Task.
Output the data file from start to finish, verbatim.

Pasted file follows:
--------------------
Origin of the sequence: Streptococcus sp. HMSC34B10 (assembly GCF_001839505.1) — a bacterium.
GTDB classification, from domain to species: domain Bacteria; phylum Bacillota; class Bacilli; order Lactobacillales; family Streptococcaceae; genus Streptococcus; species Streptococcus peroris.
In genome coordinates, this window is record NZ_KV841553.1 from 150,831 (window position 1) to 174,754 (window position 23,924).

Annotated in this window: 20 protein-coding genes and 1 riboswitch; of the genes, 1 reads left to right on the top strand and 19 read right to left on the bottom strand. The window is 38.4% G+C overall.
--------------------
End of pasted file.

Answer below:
Origin of the sequence: Streptococcus sp. HMSC34B10 (assembly GCF_001839505.1) — a bacterium.
GTDB classification, from domain to species: domain Bacteria; phylum Bacillota; class Bacilli; order Lactobacillales; family Streptococcaceae; genus Streptococcus; species Streptococcus peroris.
In genome coordinates, this window is record NZ_KV841553.1 from 150,831 (window position 1) to 174,754 (window position 23,924).

Annotated in this window: 20 protein-coding genes and 1 riboswitch; of the genes, 1 reads left to right on the top strand and 19 read right to left on the bottom strand. The window is 38.4% G+C overall.